My company, Imaginatik, has had some great months recently. The reason for my post though is not, amazingly, to blow our trumpet. It was more an observation on the state of the emergent industry of software applications that tap into the brainpower of thousands to support innovation and collaborative problem solving, and a warning to large companies making buying decisions.
I get a lot of competitive intelligence through the market. We as a company keep up to date on the latest trends, we see the companies buying, browsing, chat to our competition at trade shows (those who can afford to attend), and get internet alerts when new vendors pop up (at a rate of at least one a month). So, I would say we have a pretty good insight into what is really going on, particularly where client wins are concerned, and where and how much money is flowing.
And what I can see is that a Top Six Month in Imaginatik for new revenue beats hands down the revenues from ANY start-up in this area by a long margin – and this is their annual revenue, not new revenue, monthly revenue or recurring revenue. Moreover, for those established players (i.e. those vendors who have been around for more than, say, three years), we can probably beat their annual revenues in a couple of good months (and with momentum behind us, rather than them, Imaginatik can do even better).
What does this mean for corporate buyers? Do NOT buy software and long term service provision for badly capitalized, tiny, cash poor software companies who are likely not to exist in a year’s time. Do not even look at them to complete a Request for Proposal (that is just mean, wasting their time like that and boosting their hopes). They won’t exist, and you will be stuck looking to replace whatever system they sold / promised to provide to you.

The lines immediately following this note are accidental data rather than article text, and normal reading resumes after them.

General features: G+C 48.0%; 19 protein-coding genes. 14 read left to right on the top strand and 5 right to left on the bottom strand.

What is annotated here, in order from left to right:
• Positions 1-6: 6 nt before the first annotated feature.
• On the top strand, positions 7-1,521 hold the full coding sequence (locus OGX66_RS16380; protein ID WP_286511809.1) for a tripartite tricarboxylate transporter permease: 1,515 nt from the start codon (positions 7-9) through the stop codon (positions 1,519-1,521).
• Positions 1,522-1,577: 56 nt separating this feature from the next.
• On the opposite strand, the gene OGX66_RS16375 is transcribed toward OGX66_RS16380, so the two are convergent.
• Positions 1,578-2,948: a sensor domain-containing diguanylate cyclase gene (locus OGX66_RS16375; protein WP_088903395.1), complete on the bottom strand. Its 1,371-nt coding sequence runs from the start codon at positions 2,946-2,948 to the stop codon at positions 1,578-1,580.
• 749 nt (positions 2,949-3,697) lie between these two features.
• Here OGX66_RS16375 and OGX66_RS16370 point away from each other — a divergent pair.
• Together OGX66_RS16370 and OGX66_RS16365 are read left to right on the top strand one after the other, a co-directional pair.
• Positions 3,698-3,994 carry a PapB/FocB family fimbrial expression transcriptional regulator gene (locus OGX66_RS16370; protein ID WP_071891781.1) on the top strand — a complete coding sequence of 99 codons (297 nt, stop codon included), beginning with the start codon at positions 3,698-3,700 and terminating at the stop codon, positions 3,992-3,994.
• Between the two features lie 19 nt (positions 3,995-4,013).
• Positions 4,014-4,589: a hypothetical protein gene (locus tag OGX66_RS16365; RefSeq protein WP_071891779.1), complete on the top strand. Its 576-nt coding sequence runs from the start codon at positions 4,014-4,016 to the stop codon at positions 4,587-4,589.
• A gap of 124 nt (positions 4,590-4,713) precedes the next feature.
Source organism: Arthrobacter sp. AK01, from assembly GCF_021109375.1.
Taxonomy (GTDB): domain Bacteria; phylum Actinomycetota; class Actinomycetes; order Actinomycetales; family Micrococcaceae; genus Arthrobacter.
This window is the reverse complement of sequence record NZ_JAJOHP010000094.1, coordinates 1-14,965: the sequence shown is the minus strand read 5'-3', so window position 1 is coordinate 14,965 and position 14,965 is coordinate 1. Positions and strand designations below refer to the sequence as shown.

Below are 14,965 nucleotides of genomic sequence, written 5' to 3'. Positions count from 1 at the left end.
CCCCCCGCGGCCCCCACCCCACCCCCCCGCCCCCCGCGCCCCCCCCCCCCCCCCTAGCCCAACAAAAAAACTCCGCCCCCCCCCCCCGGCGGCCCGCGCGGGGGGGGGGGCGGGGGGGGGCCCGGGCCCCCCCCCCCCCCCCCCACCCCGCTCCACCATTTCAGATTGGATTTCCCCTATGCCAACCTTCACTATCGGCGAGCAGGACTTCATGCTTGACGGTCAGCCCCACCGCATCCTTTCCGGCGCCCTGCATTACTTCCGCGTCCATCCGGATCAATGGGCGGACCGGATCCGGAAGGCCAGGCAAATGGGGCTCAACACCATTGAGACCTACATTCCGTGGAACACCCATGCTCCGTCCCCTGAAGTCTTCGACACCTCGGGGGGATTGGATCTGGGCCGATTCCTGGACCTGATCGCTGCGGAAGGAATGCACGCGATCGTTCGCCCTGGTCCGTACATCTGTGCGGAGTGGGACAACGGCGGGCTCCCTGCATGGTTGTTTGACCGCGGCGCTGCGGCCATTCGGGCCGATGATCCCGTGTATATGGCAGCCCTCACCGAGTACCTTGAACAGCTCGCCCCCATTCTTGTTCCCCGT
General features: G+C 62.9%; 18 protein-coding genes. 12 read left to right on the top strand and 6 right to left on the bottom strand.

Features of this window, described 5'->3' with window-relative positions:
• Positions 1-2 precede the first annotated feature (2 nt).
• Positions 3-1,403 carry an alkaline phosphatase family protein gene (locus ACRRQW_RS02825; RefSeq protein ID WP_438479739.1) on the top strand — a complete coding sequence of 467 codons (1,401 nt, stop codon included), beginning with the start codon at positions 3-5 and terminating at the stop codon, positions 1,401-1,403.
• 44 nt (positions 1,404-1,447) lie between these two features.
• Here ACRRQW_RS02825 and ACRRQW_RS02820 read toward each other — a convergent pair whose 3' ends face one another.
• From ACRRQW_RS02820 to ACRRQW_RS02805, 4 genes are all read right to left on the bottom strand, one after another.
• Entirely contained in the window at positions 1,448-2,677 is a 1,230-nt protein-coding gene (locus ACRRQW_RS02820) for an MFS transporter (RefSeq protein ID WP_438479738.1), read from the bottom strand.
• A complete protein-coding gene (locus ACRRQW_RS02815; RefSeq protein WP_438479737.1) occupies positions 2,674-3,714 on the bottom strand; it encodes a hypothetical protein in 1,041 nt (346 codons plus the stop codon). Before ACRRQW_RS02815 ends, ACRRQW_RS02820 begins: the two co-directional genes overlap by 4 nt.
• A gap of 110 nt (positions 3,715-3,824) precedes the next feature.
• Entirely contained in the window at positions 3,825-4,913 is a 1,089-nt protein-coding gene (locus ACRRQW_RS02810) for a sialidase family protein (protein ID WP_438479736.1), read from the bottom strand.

Another implication. To the winner, the spoils. The company with the most money has the most to invest in new products. Can attract the best staff. Can attend the trade shows to win new customers. Can – am I allowed to say this – BUY its weaker competitors to roll them in as a consolidation play. The impact of the latter is that firms who do buy from the weaker, tiny players find the technology they originally bought scrapped, the contracts ripped up (“not sufficiently commercial, sir”), and have a choice of buying from the larger company, or asking their IT folks to make them something, possibly from the remnant source code from the now defunct micro-vendor, or do nothing to help their company innovate with purpose.
Are my words and views harsh? Possible. Are they realistic? Absolutely. Watch this space.